The Standard enables a number of well-established products to be structured in Shari’ah-compliant way, catering to the financial needs of both retail and institutional investors. We have developed a series of introductory brochures which introduce these products, and their Shari’ah considerations.
Five most important principles of the standard
The Standard sets out the conditions that must be met when investing or transacting in gold, removing any fear over non-compliance for the world's 1.6 billion Muslims.
Gold must be traded on a spot basis (hand to hand).
This means that conventional forwards and futures are not possible.
Gold can be owned on a physical OR constructive basis
This is very important as it allows gold products to be structured.
In the case of constructive posession, gold has to be fully allocated.
Unallocated gold is not permissible. No paper gold products are allowed.
Allocation can occur through either T+0 settlement OR the receipt of a certificate/email specifying bar ownership.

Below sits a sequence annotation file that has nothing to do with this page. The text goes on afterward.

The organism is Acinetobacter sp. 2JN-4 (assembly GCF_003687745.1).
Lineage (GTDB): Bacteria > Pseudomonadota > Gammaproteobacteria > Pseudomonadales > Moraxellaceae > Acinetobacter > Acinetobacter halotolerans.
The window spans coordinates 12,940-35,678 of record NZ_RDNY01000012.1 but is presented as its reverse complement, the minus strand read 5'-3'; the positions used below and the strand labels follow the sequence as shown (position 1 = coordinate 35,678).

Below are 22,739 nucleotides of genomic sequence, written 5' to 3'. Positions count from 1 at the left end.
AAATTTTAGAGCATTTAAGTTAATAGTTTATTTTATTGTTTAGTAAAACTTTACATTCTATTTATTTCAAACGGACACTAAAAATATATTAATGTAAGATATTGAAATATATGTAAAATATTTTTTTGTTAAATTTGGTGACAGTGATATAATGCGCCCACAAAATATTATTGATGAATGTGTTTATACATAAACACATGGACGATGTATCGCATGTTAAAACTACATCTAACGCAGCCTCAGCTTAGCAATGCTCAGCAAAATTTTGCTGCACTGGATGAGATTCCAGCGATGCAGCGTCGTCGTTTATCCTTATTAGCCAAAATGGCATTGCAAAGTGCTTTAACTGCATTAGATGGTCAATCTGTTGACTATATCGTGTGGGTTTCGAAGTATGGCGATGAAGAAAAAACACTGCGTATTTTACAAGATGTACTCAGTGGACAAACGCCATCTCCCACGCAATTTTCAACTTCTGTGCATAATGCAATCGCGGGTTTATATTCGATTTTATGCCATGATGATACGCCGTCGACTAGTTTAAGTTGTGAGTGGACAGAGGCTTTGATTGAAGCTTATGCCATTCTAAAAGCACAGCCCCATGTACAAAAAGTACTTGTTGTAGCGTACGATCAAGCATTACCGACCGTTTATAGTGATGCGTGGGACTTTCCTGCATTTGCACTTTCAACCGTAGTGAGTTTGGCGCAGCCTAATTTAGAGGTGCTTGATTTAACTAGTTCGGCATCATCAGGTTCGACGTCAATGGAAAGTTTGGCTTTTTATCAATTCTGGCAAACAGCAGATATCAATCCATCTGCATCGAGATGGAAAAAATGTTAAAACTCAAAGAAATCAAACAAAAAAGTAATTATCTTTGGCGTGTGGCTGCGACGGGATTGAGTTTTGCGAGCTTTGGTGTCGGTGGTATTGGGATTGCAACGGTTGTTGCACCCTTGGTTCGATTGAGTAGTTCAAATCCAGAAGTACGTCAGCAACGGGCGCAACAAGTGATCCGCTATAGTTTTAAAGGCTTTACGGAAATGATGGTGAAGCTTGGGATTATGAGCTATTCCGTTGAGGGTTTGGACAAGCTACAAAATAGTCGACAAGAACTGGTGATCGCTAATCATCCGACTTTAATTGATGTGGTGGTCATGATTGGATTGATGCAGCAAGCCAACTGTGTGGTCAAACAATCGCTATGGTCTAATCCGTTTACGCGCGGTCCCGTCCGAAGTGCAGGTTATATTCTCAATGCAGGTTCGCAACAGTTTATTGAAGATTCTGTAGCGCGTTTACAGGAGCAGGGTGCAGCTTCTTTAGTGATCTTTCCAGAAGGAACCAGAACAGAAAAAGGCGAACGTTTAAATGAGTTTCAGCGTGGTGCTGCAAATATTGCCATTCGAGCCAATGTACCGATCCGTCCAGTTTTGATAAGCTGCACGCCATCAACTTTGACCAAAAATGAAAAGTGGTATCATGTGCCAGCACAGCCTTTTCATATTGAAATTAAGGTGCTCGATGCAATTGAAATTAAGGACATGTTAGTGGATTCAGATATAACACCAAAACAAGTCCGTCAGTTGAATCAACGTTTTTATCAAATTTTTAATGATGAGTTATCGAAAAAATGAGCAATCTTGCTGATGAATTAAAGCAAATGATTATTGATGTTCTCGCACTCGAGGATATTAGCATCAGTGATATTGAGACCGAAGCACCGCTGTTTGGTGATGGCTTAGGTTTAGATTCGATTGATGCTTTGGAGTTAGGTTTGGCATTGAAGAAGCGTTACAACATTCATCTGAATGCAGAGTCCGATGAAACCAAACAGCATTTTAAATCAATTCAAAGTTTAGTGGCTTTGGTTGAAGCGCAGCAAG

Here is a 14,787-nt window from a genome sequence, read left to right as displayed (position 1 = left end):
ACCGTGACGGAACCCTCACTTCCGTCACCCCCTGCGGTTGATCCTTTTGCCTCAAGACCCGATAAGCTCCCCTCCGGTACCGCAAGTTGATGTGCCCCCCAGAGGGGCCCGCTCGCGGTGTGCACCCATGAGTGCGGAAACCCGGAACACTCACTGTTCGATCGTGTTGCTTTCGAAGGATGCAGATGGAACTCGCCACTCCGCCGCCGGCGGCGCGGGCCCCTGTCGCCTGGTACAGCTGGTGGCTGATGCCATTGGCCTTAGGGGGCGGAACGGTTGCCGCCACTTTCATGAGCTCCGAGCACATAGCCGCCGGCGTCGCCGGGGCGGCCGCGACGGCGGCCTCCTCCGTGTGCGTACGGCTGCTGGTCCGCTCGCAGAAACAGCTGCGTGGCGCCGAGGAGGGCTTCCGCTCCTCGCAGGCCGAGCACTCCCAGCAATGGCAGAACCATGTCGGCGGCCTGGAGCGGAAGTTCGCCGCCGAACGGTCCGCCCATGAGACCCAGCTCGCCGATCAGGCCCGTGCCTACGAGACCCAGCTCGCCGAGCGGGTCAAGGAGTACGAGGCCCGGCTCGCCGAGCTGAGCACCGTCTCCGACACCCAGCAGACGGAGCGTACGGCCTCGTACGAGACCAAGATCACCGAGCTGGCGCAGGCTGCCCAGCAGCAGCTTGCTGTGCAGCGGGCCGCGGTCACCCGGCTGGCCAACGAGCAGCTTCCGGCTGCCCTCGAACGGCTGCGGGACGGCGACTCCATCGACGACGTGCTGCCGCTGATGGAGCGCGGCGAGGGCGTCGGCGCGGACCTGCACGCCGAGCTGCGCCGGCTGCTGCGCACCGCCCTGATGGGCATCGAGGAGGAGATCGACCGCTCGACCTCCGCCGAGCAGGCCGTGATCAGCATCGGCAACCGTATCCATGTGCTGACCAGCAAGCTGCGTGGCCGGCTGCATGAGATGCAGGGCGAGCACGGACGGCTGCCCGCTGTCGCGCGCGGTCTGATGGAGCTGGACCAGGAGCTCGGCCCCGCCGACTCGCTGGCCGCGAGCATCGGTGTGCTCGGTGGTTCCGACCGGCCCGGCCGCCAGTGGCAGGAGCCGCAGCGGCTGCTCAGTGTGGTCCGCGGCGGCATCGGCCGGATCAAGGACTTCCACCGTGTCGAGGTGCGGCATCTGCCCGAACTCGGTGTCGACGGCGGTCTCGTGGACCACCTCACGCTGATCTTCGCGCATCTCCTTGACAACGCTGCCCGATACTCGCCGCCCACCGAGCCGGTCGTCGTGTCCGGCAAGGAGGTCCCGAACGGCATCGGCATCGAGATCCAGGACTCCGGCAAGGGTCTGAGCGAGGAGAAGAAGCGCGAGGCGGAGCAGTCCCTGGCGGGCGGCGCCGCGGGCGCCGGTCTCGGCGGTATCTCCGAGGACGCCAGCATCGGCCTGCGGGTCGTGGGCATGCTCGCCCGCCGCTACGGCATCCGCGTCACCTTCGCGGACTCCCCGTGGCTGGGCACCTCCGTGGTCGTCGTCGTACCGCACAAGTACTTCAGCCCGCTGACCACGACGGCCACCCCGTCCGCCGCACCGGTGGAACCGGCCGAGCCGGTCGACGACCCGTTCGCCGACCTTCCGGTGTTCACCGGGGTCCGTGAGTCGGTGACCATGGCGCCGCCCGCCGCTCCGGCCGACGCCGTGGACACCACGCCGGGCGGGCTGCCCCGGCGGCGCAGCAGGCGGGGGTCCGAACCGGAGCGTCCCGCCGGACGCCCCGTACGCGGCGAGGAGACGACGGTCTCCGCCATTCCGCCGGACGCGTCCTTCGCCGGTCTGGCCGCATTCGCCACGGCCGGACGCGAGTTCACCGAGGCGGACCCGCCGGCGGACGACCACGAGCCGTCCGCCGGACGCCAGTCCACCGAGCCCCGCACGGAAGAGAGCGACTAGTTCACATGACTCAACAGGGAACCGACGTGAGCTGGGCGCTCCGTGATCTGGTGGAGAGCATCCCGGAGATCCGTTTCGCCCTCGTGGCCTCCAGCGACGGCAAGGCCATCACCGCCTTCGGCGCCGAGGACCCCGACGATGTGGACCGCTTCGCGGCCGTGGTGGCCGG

This is because in Islamic Finance you MUST own something before you are allowed to sell it.
It is permissible to own gold jointly, where each partner owns and undivided beneficial interest in a Trust.
This is important for structuring purposes, such as for some physical gold ETFs.
Shari’ah compliant gold products
The Standard allows many gold investment products to be structured in a Shari’ah-complaint way. All products must be physicall backed and fully allocated. Some of the most popular products include:
Retail market - smaller holdings
Gold investment accounts
Ad hoc purchases of gold, often online via a bank or non-bank financial institution. The gold is fully allocated and professionally stored on the owner’s behalf. The owner can take physical delivery if they wish.
Gold saving plans
Similar to investment accounts but where the consumer buys gold regularly.
Gold certificate programmes
Ad hoc or regular purchases of gold, evidenced through the issuance of a certificate
Investment market - larger holdings
Physical gold ETFs
Fully backed gold funds traded on an exchange used by both individual and institutional investors.
Gold spot contracts
Exchange-traded contracts are often used by end-users of gold such as fabricators and jewellerys, or investors seeking quick physical delivery of a large amount of gold.
Gold backed Sukuk
Often based on the Ijarah structure
In addition, there are several other transactions and uses of gold covered by the Standard, including gold as capital (Salam), gold leasing (Ijarah), gold collateral (Rahn), security deposits (Hamish Jiddyyah) and unilateral promises (Wa’d).